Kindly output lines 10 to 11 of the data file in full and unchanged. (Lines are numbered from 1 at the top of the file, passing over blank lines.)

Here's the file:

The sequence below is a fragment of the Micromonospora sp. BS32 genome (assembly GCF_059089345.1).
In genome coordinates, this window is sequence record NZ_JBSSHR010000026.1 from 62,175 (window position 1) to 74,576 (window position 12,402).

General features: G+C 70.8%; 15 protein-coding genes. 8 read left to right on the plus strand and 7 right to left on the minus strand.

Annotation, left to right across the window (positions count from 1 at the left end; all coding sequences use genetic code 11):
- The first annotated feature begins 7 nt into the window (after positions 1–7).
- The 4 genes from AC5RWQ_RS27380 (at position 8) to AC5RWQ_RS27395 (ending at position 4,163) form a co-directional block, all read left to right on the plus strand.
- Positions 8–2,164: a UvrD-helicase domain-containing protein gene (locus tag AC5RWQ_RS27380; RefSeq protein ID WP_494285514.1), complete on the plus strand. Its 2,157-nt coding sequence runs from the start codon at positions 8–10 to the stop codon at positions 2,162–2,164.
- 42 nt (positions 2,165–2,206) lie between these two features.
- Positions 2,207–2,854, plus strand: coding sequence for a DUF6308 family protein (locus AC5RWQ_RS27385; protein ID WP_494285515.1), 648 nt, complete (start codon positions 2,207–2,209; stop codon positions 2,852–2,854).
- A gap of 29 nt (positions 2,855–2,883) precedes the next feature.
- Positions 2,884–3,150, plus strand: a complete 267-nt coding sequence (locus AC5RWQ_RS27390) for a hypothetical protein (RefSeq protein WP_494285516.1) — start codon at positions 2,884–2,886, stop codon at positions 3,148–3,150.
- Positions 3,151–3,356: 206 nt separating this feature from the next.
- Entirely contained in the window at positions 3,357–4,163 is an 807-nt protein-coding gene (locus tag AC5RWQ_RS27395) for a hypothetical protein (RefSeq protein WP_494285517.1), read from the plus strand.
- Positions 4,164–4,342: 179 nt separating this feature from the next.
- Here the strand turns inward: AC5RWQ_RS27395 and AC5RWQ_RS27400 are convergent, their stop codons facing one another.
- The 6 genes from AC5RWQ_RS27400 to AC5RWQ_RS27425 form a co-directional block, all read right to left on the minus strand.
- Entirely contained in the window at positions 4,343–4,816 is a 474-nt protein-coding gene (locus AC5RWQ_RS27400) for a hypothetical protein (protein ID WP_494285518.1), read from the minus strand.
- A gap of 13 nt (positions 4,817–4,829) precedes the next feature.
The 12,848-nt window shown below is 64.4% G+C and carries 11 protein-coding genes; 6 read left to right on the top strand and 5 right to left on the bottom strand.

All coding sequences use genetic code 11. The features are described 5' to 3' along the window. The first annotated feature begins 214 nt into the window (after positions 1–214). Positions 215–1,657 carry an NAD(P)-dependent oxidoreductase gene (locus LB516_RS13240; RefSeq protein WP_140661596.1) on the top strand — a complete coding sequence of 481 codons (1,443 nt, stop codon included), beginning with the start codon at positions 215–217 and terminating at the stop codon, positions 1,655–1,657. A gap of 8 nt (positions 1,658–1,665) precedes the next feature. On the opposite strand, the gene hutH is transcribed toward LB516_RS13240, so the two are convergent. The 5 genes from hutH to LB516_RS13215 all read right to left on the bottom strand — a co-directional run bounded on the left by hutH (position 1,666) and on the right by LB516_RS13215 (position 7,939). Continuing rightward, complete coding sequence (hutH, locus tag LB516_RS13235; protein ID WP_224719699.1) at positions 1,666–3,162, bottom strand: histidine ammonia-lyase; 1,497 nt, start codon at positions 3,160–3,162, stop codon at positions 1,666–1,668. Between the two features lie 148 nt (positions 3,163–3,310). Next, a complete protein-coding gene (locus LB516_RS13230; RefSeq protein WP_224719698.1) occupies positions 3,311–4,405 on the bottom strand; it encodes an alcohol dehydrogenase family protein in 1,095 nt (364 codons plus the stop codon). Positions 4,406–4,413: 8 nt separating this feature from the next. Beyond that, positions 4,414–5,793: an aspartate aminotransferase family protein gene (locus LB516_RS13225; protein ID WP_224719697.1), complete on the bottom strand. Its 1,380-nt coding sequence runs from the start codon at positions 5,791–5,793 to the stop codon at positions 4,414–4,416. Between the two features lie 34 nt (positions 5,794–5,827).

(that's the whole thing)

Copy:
- A gap of 29 nt (positions 2,855–2,883) precedes the next feature.
- Positions 2,884–3,150, plus strand: a complete 267-nt coding sequence (locus AC5RWQ_RS27390) for a hypothetical protein (RefSeq protein WP_494285516.1) — start codon at positions 2,884–2,886, stop codon at positions 3,148–3,150.